So far, we looked at naïve options for data storage and for building indexes, and we found them lacking. The amount of complexity involved was just too much, and the performance costs were not conductive for good business.
In this post, I want to explore the Log Structure Merge option (LSM). This is a pretty simple solution. Our file format remains pretty simple. It is just a flat list of records, but we add a very small twist. For each collection of data (we can call it a table, an index, or whatever), all the records are going to be sorted inside that file based on some criteria.
In other words, here is our file again:
But what about updates? As we mentioned, adding a user with the username ‘baseball’ will force us to move quite a lot of data. Well, the answer to that is that we are not going to modify the existing file. Indeed, in LSM, once a file has been written out, it can never be changed again. Instead, we are going to create a new file, with the new information.
When we query, we’ll search the files in descending order, so newer files are checked first. That allows us to see the updated information. Such a system also rely on tombstone markers to delete values, and it is even possible to run range searches by scanning multiple files (merge sorting on the fly). Of course, over time, the number of files you are using is going to increases, so any LSM solution also has a merge phase (it is right there in the name), where the data among many files is merged together.
This lead to some interesting challenges. Scanning a file to see if a value is there can be expensive (seeks, again), so we typically will use something like a bloom filter to skip that if possible. Merging files is expensive (a lot of I/O), so we want to be sure that we aren’t doing that too often, and yet not doing that means that we have to do a lot more operations, so there are a lot of heuristics involved.
LSM can be a particularly good solution for certain kinds of data stores. Lucene is actually able to do significant optimizations in the way it works as a result of LSM, because it clears internal data structures during the merge operation. Other databases which uses LSM are LevelDB, RocksDB, Cassandra, etc.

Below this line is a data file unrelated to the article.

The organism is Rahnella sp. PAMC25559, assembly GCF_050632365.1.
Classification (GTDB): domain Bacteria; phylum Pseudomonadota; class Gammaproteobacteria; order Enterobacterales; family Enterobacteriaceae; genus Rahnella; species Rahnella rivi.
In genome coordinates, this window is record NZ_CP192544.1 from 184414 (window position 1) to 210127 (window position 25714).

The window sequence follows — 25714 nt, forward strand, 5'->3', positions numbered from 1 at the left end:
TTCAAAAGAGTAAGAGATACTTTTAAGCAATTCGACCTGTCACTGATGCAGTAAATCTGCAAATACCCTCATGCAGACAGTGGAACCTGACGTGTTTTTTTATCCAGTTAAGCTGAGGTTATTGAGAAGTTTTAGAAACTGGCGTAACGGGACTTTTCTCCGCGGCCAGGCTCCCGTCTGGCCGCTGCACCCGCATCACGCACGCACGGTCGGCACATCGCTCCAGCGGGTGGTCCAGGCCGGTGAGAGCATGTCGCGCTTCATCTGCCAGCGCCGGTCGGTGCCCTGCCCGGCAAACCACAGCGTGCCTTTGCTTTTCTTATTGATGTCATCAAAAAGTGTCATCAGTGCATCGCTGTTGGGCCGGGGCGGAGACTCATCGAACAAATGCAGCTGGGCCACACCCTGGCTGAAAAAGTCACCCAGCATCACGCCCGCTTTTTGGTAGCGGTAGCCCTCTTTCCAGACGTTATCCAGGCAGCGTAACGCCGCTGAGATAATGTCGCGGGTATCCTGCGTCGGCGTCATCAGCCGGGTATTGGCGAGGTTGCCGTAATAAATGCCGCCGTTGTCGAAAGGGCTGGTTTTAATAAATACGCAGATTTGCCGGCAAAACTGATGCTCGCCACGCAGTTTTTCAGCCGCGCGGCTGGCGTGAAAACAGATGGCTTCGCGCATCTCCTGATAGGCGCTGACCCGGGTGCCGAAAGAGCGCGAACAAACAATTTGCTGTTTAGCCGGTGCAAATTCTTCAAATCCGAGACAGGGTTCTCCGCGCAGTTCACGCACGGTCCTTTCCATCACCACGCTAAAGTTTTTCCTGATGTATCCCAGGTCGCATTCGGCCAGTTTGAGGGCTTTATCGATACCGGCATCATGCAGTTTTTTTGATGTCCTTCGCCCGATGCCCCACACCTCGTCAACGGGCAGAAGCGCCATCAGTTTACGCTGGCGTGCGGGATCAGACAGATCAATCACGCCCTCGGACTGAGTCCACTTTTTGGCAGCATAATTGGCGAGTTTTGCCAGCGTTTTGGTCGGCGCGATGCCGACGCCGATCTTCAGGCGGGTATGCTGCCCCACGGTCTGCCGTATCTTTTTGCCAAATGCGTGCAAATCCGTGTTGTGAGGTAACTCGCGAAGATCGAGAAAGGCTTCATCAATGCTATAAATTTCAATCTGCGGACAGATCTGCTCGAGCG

Personally, I don’t like LSM solutions very much, it seems that in pretty much any such solution I saw, the merge heuristics were incredibly capable of schedule expensive merges just when I didn’t want them to do anything. And there is quite a bit of complexity involved with managing potentially large number of files. There is also another issue, it is pretty hard to have physical separation of the data using LSM, you typically have to use separate file for each, which also doesn’t help very much.
A much more elegant solution in my view is the B+Tree, but I’ll keep that for the next post.
More posts in "The Guts n’ Glory of Database Internals" series:
- (08 Aug 2016) Early lock release
- (05 Aug 2016) Merging transactions
- (03 Aug 2016) Log shipping and point in time recovery
- (02 Aug 2016) What goes inside the transaction journal
- (18 Jul 2016) What the disk can do for you
- (15 Jul 2016) The curse of old age…
- (14 Jul 2016) Backup, restore and the environment…
- (11 Jul 2016) The communication protocol
- (08 Jul 2016) The enemy of thy database is…
- (07 Jul 2016) Writing to a data file
- (06 Jul 2016) Getting durable, faster
- (01 Jul 2016) Durability in the real world
- (30 Jun 2016) Understanding durability with hard disks
- (29 Jun 2016) Managing concurrency
- (28 Jun 2016) Managing records
- (16 Jun 2016) Seeing the forest for the trees
- (14 Jun 2016) B+Tree
- (09 Jun 2016) The LSM option
- (08 Jun 2016) Searching information and file format
- (07 Jun 2016) Persisting information